A new report is urging the government to introduce a 30 per cent flat rate of tax relief, which "would be progressive, cost-neutral and leave three-quarters of earners better off".
According to analysis from the Royal Society of Arts (RSA) think-tank – led by former Labour adviser Matthew Taylor - 40 per cent of government spending on pension relief goes to the top 10 per cent of those claiming it, who earn £70,000 a year or more.
This is "deeply disproportionate" as they only make-up 24 per cent of pension contributions, RSA reported.
On the other hand, the report – which is based on data from HM Revenue & Customs (HMRC) – found that basic rate payers, comprising 75 per cent of those claiming any relief, pay more into pensions (51 per cent) but get only 32 per cent of pension tax relief.
In total, pensions relief costs HM Treasury £30.5bn, of which £11.8bn is spent on people earning more than £70,000.
The cost with tax relief is expected to increase even further in the next few years, as the government plans to increase minimum auto-enrolment contributions, scrap the earnings band and lower the age threshold to 18-years-old.
The current system, which RSA calls "deeply regressive", is giving basic rate payers fewer incentives to save, and especially hurts the growing ranks of the self-employed, who earn less than the average employee and have no employer topping-up their pension.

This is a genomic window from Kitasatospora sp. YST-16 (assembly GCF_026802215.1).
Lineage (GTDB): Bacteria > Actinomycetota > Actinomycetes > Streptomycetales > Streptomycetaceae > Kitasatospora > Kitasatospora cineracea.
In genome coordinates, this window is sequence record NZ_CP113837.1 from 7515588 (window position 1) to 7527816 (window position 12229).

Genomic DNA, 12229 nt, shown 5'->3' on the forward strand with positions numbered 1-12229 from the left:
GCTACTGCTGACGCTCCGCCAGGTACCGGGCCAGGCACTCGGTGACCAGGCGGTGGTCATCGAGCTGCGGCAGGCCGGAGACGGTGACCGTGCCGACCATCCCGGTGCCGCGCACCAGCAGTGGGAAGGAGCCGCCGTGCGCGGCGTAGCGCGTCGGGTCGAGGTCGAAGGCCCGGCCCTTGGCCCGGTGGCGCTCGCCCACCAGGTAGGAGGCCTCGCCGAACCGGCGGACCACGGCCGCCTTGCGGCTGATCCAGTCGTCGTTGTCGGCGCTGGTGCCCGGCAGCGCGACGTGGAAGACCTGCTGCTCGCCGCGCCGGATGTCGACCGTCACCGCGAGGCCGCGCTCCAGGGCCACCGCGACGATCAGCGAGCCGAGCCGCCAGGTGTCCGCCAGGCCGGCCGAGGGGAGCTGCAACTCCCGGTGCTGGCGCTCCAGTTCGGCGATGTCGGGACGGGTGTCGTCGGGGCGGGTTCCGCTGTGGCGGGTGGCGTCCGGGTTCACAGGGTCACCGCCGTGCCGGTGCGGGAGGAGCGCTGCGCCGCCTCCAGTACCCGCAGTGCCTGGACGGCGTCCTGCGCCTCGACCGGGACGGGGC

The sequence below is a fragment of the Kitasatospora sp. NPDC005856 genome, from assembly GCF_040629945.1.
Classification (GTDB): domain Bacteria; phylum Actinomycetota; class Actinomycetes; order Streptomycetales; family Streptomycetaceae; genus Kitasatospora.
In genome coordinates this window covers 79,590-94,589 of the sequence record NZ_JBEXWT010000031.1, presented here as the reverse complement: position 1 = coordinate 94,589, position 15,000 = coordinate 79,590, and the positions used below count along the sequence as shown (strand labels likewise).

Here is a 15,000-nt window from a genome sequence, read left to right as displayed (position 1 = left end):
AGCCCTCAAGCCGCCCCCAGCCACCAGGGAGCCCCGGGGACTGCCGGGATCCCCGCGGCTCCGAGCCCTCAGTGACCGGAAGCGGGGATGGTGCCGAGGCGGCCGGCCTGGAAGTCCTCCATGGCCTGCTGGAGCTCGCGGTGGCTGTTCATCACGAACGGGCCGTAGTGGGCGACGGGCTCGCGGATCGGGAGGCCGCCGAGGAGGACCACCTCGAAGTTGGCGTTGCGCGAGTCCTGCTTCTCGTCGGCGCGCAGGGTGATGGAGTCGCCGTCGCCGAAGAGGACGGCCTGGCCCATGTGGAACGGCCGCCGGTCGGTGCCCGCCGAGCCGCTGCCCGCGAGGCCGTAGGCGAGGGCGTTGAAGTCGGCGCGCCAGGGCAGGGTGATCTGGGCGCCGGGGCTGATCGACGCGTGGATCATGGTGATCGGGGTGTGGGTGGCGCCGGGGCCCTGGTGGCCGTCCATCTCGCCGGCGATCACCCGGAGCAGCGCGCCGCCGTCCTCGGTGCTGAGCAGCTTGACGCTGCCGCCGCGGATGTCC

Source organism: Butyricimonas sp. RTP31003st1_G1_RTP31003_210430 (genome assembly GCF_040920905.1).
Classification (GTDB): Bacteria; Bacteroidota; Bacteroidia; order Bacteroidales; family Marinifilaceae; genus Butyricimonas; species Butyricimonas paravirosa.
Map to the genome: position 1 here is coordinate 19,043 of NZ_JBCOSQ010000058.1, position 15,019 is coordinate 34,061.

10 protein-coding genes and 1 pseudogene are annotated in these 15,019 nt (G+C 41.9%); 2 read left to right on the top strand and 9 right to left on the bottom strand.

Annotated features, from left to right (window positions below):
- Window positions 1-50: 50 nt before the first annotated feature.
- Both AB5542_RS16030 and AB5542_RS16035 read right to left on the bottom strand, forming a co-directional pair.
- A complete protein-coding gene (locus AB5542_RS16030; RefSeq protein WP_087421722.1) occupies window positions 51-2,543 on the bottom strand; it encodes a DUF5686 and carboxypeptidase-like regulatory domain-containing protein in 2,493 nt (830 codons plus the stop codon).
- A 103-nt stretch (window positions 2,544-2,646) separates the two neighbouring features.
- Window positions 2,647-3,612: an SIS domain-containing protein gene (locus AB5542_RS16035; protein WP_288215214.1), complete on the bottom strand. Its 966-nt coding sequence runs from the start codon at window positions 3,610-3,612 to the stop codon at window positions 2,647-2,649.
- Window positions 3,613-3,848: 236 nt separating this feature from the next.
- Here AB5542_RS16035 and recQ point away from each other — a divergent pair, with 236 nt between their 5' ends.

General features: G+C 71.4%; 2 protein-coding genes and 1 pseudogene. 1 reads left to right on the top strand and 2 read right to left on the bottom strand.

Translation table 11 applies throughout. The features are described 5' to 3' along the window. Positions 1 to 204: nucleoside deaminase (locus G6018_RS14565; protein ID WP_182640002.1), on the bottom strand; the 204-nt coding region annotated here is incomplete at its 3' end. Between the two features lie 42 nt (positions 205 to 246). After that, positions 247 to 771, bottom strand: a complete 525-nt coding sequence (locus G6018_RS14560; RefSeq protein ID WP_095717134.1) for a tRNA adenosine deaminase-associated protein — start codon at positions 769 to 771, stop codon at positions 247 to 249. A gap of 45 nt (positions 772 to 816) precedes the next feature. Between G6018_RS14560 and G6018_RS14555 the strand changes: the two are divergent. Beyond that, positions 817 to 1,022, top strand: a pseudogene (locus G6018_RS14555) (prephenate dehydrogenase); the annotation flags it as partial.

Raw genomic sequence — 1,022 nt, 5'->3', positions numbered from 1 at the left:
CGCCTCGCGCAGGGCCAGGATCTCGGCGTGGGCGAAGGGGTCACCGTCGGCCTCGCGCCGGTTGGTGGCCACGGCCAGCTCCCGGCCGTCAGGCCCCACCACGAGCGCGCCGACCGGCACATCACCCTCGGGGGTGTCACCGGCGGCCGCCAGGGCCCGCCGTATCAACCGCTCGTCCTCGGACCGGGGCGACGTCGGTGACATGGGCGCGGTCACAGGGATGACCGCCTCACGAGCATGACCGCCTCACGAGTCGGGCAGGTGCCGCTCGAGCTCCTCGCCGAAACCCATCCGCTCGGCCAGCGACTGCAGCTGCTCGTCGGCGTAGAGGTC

The think tank argued that reforming pension relief is therefore the only viable solution to under-saving among the self-employed, calling for a 30 per cent flat rate.
This flat rate would match relief to contribution: for every £1 savers wish to add to a pension, they would only need to contribute 70p – regardless of how much they earn or which tax bracket they fall into, the RSA said.
So if the top 10 per cent pay in 24 per cent, they get 24 per cent of the money spent on relief, rather than the current 40 per cent, it added.
RSA's analysis suggests three quarters of people would be better-off, and that such a move would be cost-neutral – even saving slightly -– for HM Treasury at year zero.
Any future additional costs could come from lowering the annual £40,000 pension allowance or ending employers' National Insurance contribution exemptions.
Mr Taylor, RSA's chief executive, authored the government's review of working practices in the modern economy, which recommended enabling self-employed to put aside 4 per cent of their income when completing tax returns.
He said: "Given they now make up one in six workers, it is time to stop assuming the self-employed are also self-sufficient.
"The Treasury should deliver on the prime minister's vow to prioritise ordinary working families, rather than the wealthy, when it comes to tax, and act for the real Middle England - hairdressers and taxi drivers on low and middle incomes, not top earners like me on £70,000 plus who the system currently subsidises.